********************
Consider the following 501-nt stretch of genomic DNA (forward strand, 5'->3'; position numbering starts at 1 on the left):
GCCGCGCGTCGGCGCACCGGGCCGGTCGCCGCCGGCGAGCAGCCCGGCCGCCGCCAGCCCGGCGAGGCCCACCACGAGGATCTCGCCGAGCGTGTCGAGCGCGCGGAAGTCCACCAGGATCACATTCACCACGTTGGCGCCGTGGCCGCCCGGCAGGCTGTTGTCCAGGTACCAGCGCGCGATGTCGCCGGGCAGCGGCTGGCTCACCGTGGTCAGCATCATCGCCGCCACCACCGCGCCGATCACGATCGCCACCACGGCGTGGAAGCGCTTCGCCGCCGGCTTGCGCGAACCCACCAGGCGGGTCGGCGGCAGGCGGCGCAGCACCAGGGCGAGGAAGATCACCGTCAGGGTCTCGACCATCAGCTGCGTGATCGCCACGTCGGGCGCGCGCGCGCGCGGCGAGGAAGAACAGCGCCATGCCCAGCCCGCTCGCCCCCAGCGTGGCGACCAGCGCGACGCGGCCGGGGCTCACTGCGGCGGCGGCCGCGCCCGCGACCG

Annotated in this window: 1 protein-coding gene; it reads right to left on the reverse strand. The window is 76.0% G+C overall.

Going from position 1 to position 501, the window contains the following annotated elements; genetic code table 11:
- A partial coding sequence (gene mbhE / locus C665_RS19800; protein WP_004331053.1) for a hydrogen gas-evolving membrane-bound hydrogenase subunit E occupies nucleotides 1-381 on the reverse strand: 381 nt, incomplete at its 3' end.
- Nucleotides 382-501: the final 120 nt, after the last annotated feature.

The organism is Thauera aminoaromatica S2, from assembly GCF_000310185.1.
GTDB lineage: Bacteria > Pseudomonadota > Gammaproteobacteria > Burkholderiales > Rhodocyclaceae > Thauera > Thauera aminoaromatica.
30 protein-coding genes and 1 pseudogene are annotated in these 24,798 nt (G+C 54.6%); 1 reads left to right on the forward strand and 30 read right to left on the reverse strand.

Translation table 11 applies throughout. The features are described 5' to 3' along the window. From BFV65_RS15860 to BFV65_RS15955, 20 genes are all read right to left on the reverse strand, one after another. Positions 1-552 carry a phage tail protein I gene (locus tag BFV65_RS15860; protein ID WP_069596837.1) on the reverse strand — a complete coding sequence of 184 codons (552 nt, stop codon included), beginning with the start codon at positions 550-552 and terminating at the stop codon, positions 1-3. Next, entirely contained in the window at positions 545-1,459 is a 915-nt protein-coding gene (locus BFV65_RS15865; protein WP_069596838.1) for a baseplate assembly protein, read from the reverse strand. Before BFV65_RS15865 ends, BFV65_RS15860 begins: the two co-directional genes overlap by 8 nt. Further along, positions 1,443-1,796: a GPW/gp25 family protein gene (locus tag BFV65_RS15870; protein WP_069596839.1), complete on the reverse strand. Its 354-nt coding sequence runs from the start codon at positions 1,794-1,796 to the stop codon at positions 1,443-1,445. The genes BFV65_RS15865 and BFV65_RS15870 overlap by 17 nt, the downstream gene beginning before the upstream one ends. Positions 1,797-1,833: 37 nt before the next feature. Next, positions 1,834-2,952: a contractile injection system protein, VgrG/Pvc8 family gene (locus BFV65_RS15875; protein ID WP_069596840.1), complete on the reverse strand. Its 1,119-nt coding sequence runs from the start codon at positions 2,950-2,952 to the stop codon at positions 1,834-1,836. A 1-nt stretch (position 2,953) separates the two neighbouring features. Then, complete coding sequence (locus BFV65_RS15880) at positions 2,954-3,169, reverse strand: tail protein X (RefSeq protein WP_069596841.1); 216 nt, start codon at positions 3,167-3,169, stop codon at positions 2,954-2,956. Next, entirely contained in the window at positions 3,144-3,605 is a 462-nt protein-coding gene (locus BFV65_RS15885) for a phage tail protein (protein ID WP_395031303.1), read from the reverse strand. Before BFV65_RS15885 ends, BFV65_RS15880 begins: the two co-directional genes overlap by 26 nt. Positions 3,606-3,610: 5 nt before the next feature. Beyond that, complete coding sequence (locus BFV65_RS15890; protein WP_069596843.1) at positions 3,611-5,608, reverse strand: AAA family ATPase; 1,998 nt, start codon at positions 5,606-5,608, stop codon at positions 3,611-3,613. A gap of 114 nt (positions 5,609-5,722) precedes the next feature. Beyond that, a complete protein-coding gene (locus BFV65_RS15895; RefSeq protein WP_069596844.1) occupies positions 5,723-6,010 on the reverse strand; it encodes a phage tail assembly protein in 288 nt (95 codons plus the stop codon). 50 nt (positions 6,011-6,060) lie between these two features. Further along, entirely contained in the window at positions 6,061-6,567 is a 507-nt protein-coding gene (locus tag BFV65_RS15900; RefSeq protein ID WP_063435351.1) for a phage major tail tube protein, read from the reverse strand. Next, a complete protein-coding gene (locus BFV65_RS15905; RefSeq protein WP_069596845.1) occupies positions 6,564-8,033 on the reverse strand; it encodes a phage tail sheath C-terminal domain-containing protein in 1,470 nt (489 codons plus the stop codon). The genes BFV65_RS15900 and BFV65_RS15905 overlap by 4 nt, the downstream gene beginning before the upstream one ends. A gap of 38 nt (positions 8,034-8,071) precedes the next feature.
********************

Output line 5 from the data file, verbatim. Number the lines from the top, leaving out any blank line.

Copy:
- A partial coding sequence (gene mbhE / locus C665_RS19800; protein WP_004331053.1) for a hydrogen gas-evolving membrane-bound hydrogenase subunit E occupies nucleotides 1-381 on the reverse strand: 381 nt, incomplete at its 3' end.